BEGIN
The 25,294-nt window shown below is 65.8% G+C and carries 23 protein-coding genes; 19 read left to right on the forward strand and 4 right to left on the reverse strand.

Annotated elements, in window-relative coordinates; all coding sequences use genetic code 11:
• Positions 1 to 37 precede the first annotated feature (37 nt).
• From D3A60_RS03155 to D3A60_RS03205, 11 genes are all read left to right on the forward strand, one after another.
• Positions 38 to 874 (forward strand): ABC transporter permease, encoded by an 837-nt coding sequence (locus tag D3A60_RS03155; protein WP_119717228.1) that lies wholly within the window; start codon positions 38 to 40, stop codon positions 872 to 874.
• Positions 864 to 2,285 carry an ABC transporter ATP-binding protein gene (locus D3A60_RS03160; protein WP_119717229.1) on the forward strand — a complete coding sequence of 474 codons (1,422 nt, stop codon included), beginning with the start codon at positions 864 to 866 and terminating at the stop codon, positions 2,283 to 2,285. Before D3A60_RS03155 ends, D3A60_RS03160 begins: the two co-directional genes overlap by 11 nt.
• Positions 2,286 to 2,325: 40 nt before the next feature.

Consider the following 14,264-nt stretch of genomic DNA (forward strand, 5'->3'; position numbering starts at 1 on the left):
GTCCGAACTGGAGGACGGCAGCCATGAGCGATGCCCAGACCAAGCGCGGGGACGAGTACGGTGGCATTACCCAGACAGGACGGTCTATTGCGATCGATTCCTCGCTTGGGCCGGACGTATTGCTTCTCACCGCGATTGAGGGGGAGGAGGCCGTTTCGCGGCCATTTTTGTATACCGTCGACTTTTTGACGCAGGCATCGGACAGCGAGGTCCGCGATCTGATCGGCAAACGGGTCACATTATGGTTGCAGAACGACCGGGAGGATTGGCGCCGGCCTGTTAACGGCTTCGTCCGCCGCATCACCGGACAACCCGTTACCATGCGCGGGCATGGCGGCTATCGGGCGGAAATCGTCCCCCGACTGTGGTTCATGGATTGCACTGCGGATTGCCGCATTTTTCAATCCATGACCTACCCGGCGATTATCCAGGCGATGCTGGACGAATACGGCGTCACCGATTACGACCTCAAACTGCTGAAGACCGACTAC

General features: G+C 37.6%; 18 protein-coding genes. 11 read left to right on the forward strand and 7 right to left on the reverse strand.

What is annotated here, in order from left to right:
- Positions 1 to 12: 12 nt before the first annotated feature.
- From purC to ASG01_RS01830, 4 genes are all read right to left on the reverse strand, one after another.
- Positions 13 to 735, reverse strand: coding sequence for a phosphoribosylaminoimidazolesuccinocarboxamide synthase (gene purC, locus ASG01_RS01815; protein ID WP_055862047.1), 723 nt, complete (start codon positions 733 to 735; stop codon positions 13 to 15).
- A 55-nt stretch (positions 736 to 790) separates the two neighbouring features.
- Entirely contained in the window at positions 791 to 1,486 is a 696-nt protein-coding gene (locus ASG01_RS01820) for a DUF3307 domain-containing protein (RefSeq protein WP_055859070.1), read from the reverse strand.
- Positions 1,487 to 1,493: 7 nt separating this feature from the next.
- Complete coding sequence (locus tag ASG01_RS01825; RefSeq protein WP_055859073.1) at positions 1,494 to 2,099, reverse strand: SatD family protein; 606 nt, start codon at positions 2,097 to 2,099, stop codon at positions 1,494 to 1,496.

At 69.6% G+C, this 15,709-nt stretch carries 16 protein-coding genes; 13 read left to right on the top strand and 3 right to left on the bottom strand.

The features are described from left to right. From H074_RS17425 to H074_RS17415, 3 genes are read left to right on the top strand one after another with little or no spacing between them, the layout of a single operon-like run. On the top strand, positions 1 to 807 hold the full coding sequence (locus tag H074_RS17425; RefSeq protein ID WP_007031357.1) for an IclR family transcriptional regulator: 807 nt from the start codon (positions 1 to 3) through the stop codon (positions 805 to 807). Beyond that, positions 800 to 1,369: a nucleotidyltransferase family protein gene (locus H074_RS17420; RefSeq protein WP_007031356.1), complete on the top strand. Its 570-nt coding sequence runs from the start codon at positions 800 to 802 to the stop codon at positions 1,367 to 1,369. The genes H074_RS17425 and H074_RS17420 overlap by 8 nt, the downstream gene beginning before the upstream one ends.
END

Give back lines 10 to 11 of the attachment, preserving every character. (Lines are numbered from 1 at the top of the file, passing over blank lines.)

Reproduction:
General features: G+C 37.6%; 18 protein-coding genes. 11 read left to right on the forward strand and 7 right to left on the reverse strand.

What is annotated here, in order from left to right: